"Let your daughter do what she wants." With these words, the president of the Community of Madrid, Isabel Díaz Ayuso, now defends that minors under 16 and 17 years of age can abort without the need for parental consent. The Madrid leader thus aligns herself with part of the reform of the abortion law that the Government is finalizing to eliminate that requirement of parental authorization that was already included in the 2010 law approved by the Executive of José Luis Rodríguez Zapatero, but that later, in 2015, it was recovered again by Mariano Rajoy. Ayuso's new position thus supposes an amendment to the entirety of his own speech from just a few months ago, but also to the political and judicial strategy carried out by his party, the PP, since 2010, and which is maintained twelve years later under the presidency of Alberto Núñez Feijóo.
The legal team of the conservative formation, then headed by former minister Federico Trillo, presented that same 2010 before the Constitutional Court an appeal against Zapatero's law that eliminated parental consent. In the textwhich has not yet received a response from the aforementioned court but which has been maintained for twelve years with the different leaders of the PP -and now with Feijóo-, the popular consider that this right to voluntarily interrupt their pregnancies for women of 16 and 17 years is "manifestly unconstitutional" and that "the guarantees of the pregnant minor are reduced."
The PP also points out in its appeal that withdrawing the obligation of parental consent "prevents parents from exercising their right to educate their children, it also prevents them from providing assistance and family support in the face of an event of great importance and reduces the guarantees of the life of the unborn". "This provision of the new law supposes a flagrant violation of the rights of the parents so that their children receive an education in accordance with their own convictions and ignores the responsibilities that are inherent in the exercise of parental authority", indicated in 2010 the direction of the popular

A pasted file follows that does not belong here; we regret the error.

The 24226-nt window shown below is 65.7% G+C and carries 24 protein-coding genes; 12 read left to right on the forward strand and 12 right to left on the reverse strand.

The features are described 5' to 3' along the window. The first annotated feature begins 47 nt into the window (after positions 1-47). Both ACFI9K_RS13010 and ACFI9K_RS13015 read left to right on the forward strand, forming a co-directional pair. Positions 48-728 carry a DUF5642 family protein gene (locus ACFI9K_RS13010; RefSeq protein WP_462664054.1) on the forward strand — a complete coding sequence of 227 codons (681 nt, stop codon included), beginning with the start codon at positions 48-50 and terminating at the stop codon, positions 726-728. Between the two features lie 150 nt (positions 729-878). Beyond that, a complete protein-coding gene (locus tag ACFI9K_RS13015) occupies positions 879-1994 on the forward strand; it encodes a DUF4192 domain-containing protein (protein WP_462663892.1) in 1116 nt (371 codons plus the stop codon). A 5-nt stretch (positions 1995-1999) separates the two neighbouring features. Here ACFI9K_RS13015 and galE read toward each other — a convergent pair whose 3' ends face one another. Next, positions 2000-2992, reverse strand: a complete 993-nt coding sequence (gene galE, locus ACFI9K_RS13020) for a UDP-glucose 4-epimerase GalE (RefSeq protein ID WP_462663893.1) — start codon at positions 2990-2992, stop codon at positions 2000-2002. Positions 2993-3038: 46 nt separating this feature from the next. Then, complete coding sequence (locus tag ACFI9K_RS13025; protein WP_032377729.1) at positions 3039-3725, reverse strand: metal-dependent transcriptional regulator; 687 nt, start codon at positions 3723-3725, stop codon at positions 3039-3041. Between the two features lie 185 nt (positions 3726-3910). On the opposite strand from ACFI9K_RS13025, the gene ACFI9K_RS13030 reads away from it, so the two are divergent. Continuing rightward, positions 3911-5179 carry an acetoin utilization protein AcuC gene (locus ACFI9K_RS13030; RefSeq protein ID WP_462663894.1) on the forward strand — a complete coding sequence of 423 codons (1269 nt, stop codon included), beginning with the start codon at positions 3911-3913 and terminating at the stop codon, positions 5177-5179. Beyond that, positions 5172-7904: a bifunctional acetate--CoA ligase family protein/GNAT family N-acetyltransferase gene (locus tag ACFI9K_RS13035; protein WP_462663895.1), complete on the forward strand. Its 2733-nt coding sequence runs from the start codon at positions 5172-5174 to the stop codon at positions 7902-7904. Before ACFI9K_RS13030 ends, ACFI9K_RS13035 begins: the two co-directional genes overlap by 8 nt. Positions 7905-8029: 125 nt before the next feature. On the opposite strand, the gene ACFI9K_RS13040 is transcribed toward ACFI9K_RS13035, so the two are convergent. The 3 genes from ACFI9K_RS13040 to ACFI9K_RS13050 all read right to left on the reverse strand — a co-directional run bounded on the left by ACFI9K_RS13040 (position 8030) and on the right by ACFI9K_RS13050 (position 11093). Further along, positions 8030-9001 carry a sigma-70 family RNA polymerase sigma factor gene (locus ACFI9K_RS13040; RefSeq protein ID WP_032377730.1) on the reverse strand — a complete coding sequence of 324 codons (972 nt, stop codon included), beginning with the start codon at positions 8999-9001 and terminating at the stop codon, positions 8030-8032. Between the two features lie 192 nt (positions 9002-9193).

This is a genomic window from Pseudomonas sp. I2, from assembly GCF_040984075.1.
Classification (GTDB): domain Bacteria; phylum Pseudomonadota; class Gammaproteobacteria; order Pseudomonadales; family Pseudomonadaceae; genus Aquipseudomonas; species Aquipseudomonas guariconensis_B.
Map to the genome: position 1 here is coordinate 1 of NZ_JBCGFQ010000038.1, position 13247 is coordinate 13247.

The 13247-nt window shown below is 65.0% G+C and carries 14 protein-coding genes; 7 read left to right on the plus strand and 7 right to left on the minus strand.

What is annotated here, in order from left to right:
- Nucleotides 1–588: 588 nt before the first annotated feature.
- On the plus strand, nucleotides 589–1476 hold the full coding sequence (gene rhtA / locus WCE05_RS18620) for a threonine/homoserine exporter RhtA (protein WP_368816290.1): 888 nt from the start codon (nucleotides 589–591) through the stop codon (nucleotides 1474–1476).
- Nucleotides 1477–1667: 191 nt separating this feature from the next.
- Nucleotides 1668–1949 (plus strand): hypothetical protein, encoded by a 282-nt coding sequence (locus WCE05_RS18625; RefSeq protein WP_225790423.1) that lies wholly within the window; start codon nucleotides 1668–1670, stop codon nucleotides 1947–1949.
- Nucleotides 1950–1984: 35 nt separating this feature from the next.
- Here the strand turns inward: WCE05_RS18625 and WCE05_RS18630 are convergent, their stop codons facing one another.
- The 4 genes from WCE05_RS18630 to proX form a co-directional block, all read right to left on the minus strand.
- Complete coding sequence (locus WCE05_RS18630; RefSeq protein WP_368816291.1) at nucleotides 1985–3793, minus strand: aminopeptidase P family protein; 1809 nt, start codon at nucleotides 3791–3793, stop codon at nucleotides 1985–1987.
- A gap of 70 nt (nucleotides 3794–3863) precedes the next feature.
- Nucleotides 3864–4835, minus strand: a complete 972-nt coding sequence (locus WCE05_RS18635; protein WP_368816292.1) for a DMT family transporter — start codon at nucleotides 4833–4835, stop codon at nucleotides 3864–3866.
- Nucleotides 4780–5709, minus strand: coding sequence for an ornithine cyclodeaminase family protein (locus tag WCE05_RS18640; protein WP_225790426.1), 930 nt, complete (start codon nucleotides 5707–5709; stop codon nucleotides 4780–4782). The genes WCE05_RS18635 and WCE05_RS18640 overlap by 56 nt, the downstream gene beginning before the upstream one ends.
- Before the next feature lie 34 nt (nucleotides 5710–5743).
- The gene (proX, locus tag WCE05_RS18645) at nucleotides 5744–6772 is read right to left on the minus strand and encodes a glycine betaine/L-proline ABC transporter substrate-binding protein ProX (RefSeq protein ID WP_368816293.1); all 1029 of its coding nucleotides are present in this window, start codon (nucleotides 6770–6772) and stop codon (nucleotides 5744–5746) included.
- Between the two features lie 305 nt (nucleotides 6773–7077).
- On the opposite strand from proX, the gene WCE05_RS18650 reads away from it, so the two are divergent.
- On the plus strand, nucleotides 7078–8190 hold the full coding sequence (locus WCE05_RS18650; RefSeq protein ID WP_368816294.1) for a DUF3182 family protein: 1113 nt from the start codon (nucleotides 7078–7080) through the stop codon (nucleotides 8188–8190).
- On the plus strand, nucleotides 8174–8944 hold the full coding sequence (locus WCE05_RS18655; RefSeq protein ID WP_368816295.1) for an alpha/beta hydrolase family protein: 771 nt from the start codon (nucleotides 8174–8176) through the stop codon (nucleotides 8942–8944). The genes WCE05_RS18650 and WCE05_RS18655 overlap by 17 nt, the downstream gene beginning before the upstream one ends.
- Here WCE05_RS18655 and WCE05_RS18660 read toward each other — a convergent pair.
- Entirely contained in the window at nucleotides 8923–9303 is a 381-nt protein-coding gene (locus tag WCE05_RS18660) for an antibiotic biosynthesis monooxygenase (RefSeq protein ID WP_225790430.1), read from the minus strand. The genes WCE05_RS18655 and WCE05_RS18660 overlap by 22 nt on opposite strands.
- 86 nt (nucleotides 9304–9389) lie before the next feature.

The arguments are very similar to those used by Feijóo himself two weeks ago. "If the legislation in Spain prohibits the consumption of alcohol by a minor under 18 years of age, it seems reasonable that this legislation requests parental permission for the voluntary interruption of pregnancy," said the leader of the PP, who considers that if minors do not count that decision to her parents occurs "a breakdown of affectivity" at a "very difficult" moment, which is when a young woman "must make a decision of that category".
The current leadership of the PP claims, therefore, the brief reform of the abortion law that the Government of Mariano Rajoy approved in 2015 – after verifying that a broader and more restrictive one, the one defended by the then Minister of Justice, Alberto Ruiz Gallardón, did not have sufficient social support – which repealed part of the 2010 reform, recovering parental consent for minors under 16 and 17 years of age who want to have an abortion, and which is the current text pending the counter-reform proposed by the progressive government.
This Tuesday, Feijóo himself used the same argument – "It does not seem reasonable that a minor who cannot drive or vote can have an abortion without even the knowledge of her parents" – but went a step further by proposing that it be a family court that decides in case of discrepancies between the woman and her parents.